History and traditions of the Maoris of the West Coast, North Island of New Zealand, prior to 1840
Hinga-Kaka. — Te Tipi and Inu-Wai's Incursion. — (1780.)
Te Tipi and Inu-Wai's Incursion.
We now come to a very great defeat suffered by the Taranaki-coast tribes. But first let us relate the cause of it.
For reasons unknown, but probably from the love of patu-tangata (man-killing) that had grown from generation to generation in ever increasing proportions, a war-party of Ngati-Haua, of the Thames Valley, and Waikato under the chiefs Te Tipi and Inu-wai, made an incursion into Taranaki. These two men were priests, and also warriors, professions that did not clash in Maoridom. They started from their home at Te Aitu on the upper Piako river, one hundred strong (i.e. 200) all picked men. They came by way of Mokau, Waitara, Taranaki, Ngati-Ruanui, Whanganui and Rangitikei; then turning to the East they crossed the Ruahine range by Te Ahu-o-Turanga track, and made their way to Ahuriri, from whence they returned home by way of the Titi-o-kura saddle and Taupo to Maunga-tautari, near Cambridge, where, after a time, the party took part in the defeat of the West Coast tribes at Hinga-kăkă.*
Such is the Waikato account of this lengthy expedition, but I have never heard any local confirmation of it, that is, of details as to what this party accomplished on their way through Taranaki, though it is said that it was in revenge for the injuries inflicted on the Coast tribes at that time, that they combined to proceed to Waikato, when Hinga-kăkă battle was fought and lost.
In order to fix the date and preserve the record, I quote the following portion of a Ngati-Toa genealogy—supplied by Mr. A. Shand. It may be added that through inter-marriages these people are as much Ati-Awa as Ngati-Toa: —page 249
The above table is part of a long one, tracing a Ngati-Toa descent from the aboriginal inhabitants of New Zealandpage 250
The marginal table is from Ngati-Mata-kore, one of the hapus of Ngati-Mania-poto that took part in the battle of Hinga-kăkă, and Huahua was their leader there. It results from these tables that Inu-wai and Huahua (of Waikato) and four others of Ati-Awa were all born' six generations ago, or about 1750, and as they must have probably been thirty years old when the battle took place, we may fix an approximate date at 1780; Colonel Gudgeon, to whom I am indebted for Table 52, says, "Tautara was not alive when Tangi-mania was fought in 1818, nor Huahua when Huri-moana was fought in 1810."
The Taranaki war-party that went to Waikato to avenge the injuries inflicted by Tipi, Inuwai, and others as related last page, was composed principally of Ati-Awa, Taranaki, Ngati-Ruanui, and probably others, and was a very large party. They were very successful at first, carrying everything before them until they came to Nga-roto, near Te Awa-mutu, on the Auckland-Wellington railway line one hundred miles south of Auckland. Every pa they besieged was taken and in every skirmish they engaged in they conquered. But we have no detail of these transactions. As the war-party came up to Nga-roto—which was an open country with several little lakes (hence the name) and patches of tall manuka scrub, still existing in 1863—the Waikato assembled to meet them, and with them were the travel-stained veterans of Tipi and Inuwai. Ngati-Apa-kura, of Waikato (afterwards of Kawhia), were there, and Colonel Gudgeon says, before the battle took place, Huahua, of Ngati-Mata-kore, said to Tiriwa, of Ngati-Apa-kura, "Mau te titi, maku te whewhera "—("Be you the wedge, I will open up the hole.") But Tiriwa answered, "Mau ano te titi, maku ano taku whewher'a."—("You be the wedge, I will open up my own hole.") The Ati-Awa at first were carrying all before them until they were met by Ngati-Apa-kura, who attacked them fiercely and stopped their progress, and eventually reversed the order of things, causing Ati-Awa to retreat. But they were followed up with such success that they were nearly all exterminated. "Kaore i hoki mai tetehi morehu "—("Not one survivor came back ") says old Eangi-pito of Ati-Awa.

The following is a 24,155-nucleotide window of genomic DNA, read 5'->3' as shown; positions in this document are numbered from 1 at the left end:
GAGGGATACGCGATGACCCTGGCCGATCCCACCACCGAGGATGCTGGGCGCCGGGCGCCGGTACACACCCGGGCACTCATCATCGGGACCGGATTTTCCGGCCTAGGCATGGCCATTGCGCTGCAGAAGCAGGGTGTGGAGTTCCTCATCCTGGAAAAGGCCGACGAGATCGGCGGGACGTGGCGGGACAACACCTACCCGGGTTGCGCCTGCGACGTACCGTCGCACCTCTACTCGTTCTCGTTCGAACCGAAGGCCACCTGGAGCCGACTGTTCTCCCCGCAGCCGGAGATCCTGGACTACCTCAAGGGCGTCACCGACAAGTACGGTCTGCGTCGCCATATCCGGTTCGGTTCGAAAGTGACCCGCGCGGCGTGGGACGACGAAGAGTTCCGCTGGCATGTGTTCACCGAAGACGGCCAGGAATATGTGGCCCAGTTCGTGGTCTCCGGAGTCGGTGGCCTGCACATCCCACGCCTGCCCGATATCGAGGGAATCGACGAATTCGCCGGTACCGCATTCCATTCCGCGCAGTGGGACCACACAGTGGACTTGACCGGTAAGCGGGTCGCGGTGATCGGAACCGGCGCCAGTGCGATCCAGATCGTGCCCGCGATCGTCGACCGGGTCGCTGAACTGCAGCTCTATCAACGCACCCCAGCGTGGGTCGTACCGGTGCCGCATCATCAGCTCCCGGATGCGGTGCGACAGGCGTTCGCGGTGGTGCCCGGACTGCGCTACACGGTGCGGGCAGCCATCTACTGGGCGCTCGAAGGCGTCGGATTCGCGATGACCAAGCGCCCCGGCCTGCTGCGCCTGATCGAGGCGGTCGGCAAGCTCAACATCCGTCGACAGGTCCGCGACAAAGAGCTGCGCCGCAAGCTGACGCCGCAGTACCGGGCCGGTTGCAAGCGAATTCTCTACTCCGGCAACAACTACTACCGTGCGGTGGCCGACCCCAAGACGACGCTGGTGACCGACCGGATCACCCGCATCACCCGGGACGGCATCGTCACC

When Waikato had defeated the Ati-Awa, they were greatly rejoiced, because up to that time Ati-Awa had been most successful. The Waikato jumped on the dead bodies in their rage, shouting, "To puku! horo tangata, horo whenua!"—("Thy belly! O man eater, O land eater!")page 251
A great many of the Taranaki chiefs and leaders were killed in this decisive battle, amongst whom were Pikau-te-rangi (an ancestor of Tungia), Maui, Te Maunu-kuao, Te Ra-ka-herea, Tahua-roa, etc., but I cannot tell whether Rangi-pito is correct in saying every soul of the war-party perished. This defeat appears never to have been avenged, at any rate by active operations in the enemies' (Waikato) country.
Te Maunu-kuao, one of those killed, had a second name, Te Kaka-kura, so called because of the redness of his face, a point which was much admired. A "saying" about him was, "Te ra i whanau ai a Te Maunu"—("The day that Te Maunu was born"—or, perhaps, "Te Maunu was born of the sun.")*
In Sir George Grey's "Maori Proverbs" will be found the following reference to Hingakaka:—"No nawhea taku katanga; no Hingakaka ano. Ko te rua tenci, koia tenei."—("This is the first time I have laughed for a long time: this is the second time I have laughed since the battle of Hingakaka"—a battle fought near Otawhao, where the Ngati-Awa were defeated by the Waikato tribes with immense loss). Hingakaka, they fell into their enemies' hands as fish hauled up in the kind of net called kăkă, hence the name of the battle. Te Mangao is the name of the place where the battle of Hingakaka was fought; it is about a mile and a-half from Otawhao."